Repsol Willing To Negotiate Compensation Following YPF Seizure
By Pierre Bertrand | May 30, 2012 7:10 AM EST
After having its majority share of Argentine oil company YPF seized by the government, Repsol CEO Antonio Brufau said Tuesday the company was prepared to negotiate with government officials for fair compensation.
Argentina last month nationalized YPF from the Spanish oil company, prompting the latter to commence arbitration proceedings through the World Bank's International Center for Settlement of Investment Disputes.
Repsol owned 57 percent of YPF, but Buenos Aires appropriated 51 percent of the company, which it will then distribute parts of to oil-rich regions of the country.
The two sides disagree on how much the Spanish oil company should be compensated.
Brufau, speaking at the unveiling of Repsol's five-year strategic plan, said he has yet not heard back from Argentinian President Cristina Fernandez on a request to negotiate compensation, reported EFE, a Spanish-language news service.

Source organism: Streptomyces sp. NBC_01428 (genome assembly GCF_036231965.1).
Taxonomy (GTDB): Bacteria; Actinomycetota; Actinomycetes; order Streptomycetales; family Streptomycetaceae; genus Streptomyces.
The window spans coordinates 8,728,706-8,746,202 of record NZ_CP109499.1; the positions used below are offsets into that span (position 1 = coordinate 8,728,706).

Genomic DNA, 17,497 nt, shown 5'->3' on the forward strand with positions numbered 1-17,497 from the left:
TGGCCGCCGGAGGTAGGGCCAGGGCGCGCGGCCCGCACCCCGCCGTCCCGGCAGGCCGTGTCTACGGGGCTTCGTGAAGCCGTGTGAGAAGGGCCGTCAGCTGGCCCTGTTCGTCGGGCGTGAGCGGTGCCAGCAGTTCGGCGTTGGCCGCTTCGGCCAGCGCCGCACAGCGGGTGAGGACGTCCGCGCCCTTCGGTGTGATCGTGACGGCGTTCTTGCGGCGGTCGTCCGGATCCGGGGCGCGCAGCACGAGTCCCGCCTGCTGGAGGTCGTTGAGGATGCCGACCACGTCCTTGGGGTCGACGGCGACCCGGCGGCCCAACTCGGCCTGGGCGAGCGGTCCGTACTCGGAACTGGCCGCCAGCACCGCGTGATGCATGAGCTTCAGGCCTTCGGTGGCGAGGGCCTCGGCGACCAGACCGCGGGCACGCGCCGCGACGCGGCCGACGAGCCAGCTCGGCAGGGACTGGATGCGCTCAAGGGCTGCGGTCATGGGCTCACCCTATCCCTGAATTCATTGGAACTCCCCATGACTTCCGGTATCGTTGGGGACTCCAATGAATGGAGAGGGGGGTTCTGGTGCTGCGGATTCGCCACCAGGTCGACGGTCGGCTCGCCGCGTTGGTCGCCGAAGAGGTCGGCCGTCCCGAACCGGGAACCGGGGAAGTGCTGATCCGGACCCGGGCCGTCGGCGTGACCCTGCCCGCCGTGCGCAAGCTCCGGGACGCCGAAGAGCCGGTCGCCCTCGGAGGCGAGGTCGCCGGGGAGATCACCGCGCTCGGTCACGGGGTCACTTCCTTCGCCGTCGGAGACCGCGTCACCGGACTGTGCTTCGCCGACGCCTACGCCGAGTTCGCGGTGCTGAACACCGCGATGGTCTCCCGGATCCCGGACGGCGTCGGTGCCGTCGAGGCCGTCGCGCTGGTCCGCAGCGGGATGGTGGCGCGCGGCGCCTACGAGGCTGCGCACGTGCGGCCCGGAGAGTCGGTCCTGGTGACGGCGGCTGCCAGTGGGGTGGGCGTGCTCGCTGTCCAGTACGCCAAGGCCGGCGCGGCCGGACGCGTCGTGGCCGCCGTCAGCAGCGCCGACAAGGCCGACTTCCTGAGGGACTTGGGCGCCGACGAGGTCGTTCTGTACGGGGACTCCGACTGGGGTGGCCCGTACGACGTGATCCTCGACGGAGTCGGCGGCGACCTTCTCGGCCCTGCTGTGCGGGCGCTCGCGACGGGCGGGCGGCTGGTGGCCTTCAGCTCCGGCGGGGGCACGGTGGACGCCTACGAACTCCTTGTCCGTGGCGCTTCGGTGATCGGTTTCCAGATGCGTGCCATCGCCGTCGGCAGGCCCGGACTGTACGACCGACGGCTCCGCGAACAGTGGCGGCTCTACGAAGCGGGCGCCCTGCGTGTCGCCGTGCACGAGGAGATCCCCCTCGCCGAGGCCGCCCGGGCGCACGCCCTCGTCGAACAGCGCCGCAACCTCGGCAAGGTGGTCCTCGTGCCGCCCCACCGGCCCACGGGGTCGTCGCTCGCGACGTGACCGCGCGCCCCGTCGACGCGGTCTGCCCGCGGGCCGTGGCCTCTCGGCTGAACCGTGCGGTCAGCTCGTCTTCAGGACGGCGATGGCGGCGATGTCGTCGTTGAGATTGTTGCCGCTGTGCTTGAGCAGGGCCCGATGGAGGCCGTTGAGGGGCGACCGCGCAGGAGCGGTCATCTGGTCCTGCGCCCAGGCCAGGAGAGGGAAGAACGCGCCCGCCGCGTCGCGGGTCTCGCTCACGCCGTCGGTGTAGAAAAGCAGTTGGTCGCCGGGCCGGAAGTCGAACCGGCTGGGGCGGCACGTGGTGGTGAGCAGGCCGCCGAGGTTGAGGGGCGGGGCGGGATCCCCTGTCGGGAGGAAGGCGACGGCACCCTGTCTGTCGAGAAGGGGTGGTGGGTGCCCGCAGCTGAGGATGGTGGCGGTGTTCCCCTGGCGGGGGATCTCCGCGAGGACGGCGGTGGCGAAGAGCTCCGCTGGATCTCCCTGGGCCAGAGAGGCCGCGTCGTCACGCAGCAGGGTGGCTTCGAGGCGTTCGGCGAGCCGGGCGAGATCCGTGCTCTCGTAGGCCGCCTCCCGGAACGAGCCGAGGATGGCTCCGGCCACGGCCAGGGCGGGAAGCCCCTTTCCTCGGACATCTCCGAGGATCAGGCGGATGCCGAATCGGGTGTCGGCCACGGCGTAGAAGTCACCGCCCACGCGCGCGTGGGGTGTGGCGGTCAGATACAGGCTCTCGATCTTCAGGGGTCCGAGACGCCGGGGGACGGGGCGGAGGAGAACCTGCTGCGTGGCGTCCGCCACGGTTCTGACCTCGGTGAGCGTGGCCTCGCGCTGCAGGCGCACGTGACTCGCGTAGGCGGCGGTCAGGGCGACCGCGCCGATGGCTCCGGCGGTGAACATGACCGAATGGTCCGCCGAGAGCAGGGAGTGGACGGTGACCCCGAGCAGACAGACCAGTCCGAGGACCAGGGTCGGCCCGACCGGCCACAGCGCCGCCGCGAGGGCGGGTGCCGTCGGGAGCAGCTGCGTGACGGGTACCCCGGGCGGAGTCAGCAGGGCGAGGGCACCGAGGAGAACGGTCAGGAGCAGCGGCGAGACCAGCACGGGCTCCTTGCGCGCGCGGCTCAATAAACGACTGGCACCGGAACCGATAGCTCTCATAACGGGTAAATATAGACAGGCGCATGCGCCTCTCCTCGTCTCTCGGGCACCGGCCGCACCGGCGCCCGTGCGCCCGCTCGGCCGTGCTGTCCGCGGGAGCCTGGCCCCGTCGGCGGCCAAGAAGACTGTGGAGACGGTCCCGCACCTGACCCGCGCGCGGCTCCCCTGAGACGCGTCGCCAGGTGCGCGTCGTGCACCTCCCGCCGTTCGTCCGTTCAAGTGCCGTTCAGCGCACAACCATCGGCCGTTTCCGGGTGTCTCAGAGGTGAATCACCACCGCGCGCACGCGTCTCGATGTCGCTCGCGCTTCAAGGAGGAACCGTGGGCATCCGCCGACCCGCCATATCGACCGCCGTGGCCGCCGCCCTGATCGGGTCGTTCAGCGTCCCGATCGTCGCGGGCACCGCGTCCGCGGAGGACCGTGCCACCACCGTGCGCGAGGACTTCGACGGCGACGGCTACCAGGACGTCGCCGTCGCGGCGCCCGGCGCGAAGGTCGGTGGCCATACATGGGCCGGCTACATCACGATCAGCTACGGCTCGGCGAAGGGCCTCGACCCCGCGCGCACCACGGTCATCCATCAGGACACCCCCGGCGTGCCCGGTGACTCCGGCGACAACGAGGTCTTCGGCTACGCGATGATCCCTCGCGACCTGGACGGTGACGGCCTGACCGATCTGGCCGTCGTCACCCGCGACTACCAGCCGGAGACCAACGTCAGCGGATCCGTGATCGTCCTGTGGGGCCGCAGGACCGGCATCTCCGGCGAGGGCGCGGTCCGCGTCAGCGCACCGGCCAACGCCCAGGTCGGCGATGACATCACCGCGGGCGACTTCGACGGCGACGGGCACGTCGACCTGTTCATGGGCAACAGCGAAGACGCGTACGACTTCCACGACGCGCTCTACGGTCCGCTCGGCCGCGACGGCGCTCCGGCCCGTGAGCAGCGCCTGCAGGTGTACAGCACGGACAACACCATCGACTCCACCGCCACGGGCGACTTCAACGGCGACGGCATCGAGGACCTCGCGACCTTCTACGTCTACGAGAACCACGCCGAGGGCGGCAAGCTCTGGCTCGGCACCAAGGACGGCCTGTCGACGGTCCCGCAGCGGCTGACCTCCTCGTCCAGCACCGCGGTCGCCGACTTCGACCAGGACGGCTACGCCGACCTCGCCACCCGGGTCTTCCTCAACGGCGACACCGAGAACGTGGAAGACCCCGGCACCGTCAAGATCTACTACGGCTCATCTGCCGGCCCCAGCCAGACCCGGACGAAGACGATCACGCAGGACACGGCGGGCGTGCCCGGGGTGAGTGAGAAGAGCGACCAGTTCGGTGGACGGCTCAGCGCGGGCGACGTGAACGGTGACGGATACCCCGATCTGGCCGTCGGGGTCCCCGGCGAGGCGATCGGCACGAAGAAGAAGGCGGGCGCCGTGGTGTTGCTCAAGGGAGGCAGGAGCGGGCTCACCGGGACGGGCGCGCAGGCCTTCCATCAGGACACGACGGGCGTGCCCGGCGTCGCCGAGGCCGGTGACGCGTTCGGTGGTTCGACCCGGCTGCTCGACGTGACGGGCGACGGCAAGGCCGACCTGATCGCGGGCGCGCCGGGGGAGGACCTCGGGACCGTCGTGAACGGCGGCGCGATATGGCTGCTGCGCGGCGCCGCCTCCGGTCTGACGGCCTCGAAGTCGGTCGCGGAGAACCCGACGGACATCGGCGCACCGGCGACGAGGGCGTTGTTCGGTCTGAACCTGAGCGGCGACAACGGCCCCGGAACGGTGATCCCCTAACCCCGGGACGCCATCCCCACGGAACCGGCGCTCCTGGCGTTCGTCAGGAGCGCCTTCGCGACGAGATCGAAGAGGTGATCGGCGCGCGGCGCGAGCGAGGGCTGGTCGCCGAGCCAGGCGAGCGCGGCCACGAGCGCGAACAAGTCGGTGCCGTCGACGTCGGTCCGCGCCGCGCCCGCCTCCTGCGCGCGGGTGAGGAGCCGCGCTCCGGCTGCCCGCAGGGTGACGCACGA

"I would love to believe there's a willingness to talk but so far I haven't seen it," Brufau said, EFE reported.
According the company's plan, Repsol intends to invest 19 billion euros to, among other things, increase the company's annual production growth rate by 7 percent, which will help boost operating profit by 1.9 times, the company said.
Additionally, Repsol intends to increase its production to 500,000 barrels of oil equivalent produced a day throughout 2016.
The plan's unveiling comes after Repsol suffered a major setback in Cuba this month when it drilled a dry well, failing to discover any oil. That was offset somewhat by the discovery of the year's largest oil find, off the coast of Brazil.
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